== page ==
Let one weep for their failings and sins in their icon corner, begging mercy from God. Let another zealously serve others in love. Let another give alms as much as they are able. Let another offer hospitality according to their abilities. Let the priests serve the divine services in reverence, and not complain when called to sacrifice themselves for the flock, for they have been given the grace to absolve sins and to guide the portion of Christ. Let parents exert all their effort in the loving care of their children, teaching them faith, piety, and love for Christ. Let spouses lay down their lives for one another.

Let those who are freed from material cares rejoice, exerting themselves in acquiring ever greater interior stillness. Let those who have tasted the love of God, beg Him for more of it, and manifest it in all their being to all whom they encounter. Let the laborer labor. Let the humble increase their humility. Let the proud humble themselves. Let those who enjoy the grace of God’s peace seek from Him to be ever over-filled with it. Let those who are more mild-tempered seek to understand the bloody struggle of those who are more hot-tempered. Let those who battle with rage reverence the meek.

Let the one who has much give to the impoverished. Let the one who has only a word of encouragement give it, and not restrain it. Let those who know how to pray in attentiveness not become puffed up. Let those who fast offer their sacrifice without judging others. Let those who eat well not condemn the ascetic as a proud zealot. Let all of us offer what we have, beg of the Lord more grace, and seek to build each other up, not tearing down the House of God, which we are; for we, Orthodox Christians, are called to be the holy habitation of the Most Holy God—Trinity-in-Unity. If we do this, then we will all come into the great unity of Father, Son, and Holy Spirit, which has been poured out upon us through the Most Pure and Most Holy Mother of God, our Sweetest Lady, Protectress, Intercession and Salvation, our Mother and Helper!

Through the prayers of the Theotokos, O Savior, save us! Amen!




Leave a comment

Comments will be approved before showing up.


Also in Sermons & Homilies

The Gospel - A Homily on the 12th Sunday after Pentecost
The Gospel - A Homily on the 12th Sunday after Pentecost

September 12, 2021

The gospel is what Jesus preached and what his disciples and apostles expounded, and about which the Apostle Paul says, “I am not ashamed of the gospel,” why?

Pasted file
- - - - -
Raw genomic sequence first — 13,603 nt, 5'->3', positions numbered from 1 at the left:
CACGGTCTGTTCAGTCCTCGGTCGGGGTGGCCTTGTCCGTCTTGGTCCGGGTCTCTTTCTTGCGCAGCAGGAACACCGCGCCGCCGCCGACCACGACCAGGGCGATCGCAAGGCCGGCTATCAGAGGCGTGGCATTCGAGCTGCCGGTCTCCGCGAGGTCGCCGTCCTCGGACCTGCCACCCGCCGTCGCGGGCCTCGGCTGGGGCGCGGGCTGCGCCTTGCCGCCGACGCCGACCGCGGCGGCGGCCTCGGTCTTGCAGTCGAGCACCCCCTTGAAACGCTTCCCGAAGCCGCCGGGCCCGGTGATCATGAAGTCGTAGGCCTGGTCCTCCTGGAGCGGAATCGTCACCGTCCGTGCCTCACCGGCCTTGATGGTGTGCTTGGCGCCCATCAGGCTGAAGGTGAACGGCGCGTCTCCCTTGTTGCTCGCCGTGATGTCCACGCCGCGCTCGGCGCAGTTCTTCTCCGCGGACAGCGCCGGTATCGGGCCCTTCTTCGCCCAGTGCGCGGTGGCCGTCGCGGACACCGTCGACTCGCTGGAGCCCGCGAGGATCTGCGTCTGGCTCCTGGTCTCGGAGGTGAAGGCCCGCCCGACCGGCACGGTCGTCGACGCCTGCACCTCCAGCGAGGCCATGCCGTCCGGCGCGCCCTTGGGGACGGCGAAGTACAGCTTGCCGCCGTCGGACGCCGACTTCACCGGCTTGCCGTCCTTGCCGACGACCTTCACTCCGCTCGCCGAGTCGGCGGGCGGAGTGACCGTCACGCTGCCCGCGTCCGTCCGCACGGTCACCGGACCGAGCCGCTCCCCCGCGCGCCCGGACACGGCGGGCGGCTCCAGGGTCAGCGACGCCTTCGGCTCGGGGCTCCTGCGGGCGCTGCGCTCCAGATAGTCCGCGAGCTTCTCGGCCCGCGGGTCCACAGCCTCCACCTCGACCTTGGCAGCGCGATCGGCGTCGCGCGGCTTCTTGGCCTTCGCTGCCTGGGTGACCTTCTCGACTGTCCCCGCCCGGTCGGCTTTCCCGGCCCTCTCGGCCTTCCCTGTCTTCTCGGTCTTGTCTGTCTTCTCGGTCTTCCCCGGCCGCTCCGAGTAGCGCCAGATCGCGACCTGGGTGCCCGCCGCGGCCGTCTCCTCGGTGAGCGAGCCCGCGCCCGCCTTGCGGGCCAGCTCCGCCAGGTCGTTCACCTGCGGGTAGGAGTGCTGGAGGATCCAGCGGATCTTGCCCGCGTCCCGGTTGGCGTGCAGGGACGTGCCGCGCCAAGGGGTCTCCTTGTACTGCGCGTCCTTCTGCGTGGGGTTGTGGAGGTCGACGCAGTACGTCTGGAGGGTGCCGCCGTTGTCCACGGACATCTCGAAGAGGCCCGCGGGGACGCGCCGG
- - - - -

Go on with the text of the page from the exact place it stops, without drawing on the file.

Continue Reading

A Shortcut to Heaven and a Shortcut to Hell - A Sermon for the 11th Sunday after Pentecost
A Shortcut to Heaven and a Shortcut to Hell - A Sermon for the 11th Sunday after Pentecost

September 05, 2021

My brothers and sisters, we have just heard one of the most important Gospel parables which the Lord ever spoke. At the heart of the Christian religion is forgiveness — and how our hearts yearn for such forgiveness! For who among us does not know — at least somewhere in the depths of our heart — that we too owe just such an immeasurable debt as did the servant in today’s Gospel? Who among us does not feel — at least from time to time — the same sense of complete desperation, the sense that it is utterly beyond our power to set aright all the countless mistakes we have made in our lives, to mend all that we have broken, to heal all the harm that we have done? Who among us does not realize — at least in moments of honest sobriety — that there is nothing left for us to do than to fall down before God and beg for mercy?

Continue Reading

Holy Lives and Martyrdom: On Bearing Our Cross - A Homily on the 8th Sunday after Pentecost (2021)
Holy Lives and Martyrdom: On Bearing Our Cross - A Homily on the 8th Sunday after Pentecost (2021)

August 15, 2021

The whole world is undergoing a great trial, and COVID has turned the world upside down, and somehow having a vaccine, in many ways, has eased this trial very little. However, this is the cross that has come – to the world, to the Church, to Her Metropolitans, Bishops, and Priests, to the parishes and to the monasteries, and in short, this is the cross that has come to us.

Continue Reading